Sales at Apple (AAPL) , Boeing (BA) and top U.S. automakers could take a hit if President-elect Donald Trump carries out his promise to impose a 45% tariff on Chinese imports, China's state-backed newspaper Global Times warned in an editorial published on Sunday.
Trump repeatedly criticized China throughout his presidential campaign, saying he would label the government as a "currency manipulator" immediately upon entering the White House. The Global Times threatened that actions like that could trigger "countermeasures" by the Chinese government, causing a "number of U.S. industries" to be impaired.
"A batch of Boeing orders will be replaced by Airbus. U.S. auto and iPhone sales in China will suffer a setback, and U.S. soybean and maize imports will be halted," the Global Times said in its editorial. "China can also limit the number of Chinese students studying in the U.S."
Counter-measures could spell further trouble for Apple in the region. In its latest earnings report, sales in Greater China fell 30% year-over-year. The region made up about 19% of the Cupertino, CA-based company's revenue during the quarter.
The slump is believed to be tied to increased demand for smartphones from local manufactures like Huawei and Xiaomi, according to Barron's. Additionally, China in April shut down Apple's online book and movie services in the country.
Apple shares were trading down 2.7% to $105.48 on Monday afternoon.
But Drexel Hamilton Analyst Brian White said tough year-over-year comparisons from the extremely popular iPhone 6 are more likely to be the cause of the sales slowdown.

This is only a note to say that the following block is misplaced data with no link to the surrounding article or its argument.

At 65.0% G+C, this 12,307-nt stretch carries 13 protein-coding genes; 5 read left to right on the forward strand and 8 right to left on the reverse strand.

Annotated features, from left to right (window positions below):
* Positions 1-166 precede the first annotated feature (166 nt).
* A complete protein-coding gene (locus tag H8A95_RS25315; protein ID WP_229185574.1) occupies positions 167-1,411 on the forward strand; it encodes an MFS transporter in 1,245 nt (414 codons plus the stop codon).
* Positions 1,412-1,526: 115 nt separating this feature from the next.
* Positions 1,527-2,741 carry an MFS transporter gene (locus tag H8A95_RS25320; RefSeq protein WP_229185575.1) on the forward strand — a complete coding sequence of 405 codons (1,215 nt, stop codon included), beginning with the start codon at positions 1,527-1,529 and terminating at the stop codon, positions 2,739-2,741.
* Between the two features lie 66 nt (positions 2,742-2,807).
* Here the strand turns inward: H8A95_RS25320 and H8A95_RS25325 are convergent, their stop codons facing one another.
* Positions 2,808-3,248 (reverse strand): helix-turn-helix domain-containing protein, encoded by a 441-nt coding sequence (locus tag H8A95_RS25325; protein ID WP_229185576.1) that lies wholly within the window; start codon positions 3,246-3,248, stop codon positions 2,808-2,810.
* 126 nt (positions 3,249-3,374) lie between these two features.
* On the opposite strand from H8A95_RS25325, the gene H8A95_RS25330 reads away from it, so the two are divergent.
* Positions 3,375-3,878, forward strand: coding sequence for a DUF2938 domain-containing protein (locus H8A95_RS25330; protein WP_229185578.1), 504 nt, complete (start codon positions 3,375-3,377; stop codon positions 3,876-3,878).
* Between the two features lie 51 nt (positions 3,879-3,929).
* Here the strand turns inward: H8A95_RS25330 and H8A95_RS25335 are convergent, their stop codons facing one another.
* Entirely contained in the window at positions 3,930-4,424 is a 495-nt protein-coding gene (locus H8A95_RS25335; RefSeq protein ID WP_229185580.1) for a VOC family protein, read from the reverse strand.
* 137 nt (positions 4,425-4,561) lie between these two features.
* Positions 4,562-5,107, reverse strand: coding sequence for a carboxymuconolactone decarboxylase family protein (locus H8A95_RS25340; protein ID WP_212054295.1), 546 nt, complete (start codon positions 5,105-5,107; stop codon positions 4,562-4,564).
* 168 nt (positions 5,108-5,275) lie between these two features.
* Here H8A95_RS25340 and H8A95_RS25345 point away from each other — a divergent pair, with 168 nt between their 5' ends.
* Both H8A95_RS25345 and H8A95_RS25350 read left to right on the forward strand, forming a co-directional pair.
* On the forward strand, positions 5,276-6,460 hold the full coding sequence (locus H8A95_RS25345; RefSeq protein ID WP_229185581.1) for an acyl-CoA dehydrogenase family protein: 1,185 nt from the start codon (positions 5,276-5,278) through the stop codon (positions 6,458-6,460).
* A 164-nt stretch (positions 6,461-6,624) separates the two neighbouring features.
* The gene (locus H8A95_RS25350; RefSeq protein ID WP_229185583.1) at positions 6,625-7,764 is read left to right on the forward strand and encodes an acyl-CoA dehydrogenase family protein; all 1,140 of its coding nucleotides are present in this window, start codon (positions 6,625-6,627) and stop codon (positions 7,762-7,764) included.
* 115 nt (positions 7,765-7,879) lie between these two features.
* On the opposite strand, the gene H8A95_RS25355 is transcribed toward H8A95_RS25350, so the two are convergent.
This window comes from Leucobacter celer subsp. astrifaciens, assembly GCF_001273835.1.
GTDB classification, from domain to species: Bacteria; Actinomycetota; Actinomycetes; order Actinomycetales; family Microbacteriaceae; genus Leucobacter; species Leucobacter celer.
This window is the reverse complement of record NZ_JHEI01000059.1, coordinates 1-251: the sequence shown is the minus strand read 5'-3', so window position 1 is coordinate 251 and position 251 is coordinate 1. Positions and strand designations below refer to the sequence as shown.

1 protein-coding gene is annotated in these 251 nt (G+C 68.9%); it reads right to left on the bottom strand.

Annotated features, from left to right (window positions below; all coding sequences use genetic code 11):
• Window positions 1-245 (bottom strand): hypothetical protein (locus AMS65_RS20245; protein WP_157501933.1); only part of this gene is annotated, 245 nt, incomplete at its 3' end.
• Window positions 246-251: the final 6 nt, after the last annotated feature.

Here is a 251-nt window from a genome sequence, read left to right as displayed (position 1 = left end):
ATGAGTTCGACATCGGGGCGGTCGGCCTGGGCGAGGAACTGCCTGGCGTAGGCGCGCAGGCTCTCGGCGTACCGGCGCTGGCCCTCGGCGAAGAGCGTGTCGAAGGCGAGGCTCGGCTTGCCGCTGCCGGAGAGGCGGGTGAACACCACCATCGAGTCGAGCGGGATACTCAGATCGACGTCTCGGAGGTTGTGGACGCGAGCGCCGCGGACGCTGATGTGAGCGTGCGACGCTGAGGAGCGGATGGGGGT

iPhone demand will probably remain slightly negative for fiscal 2016, but may return to positive in the fiscal 2017 second quarter, White noted.
White said he's monitoring Trump's position on U.S.-China trade relations, but isn't concerned that he'll impose tariffs or force Apple to bring production back to U.S. shores -- another promise Trump made on the campaign trail.
"Taking production back to the U.S. is not realistic. Starting a trade war isn't realistic," White said by phone. "...There will be saber-rattling, but I think at the end of the day this doesn't make sense."
The Global Times questioned the legality of levying a 45% tariff on imports from China, calling it "campaign rhetoric."
The newspaper said U.S. presidents can only impose tariffs of up to 15% for 150 days on all imported goods. It's a power meant only for times of war or national emergencies, according to the New York Times.
Historically, imposing tariffs hasn't worked out well for the U.S. or for China, the Global Times noted. The editorial points out that in 2009, President Obama announced a 35% import tariff on Chinese tires, which China responded to by imposing import tariffs on U.S. chicken and automotive products.
"Both China and the U.S. suffered losses as a result," the newspaper said. "...Trump as a shrewd businessman will not be so naive."
The editorial came hours after Chinese President Xi Jinping and Trump spoke over the phone on Sunday.
"During the call, the leaders established a clear sense of mutual respect for one another, and President-elect Donald Trump stated that he believes the two leaders will have one of the strongest relationships for both countries moving forward," Trump's transition team said in a statement.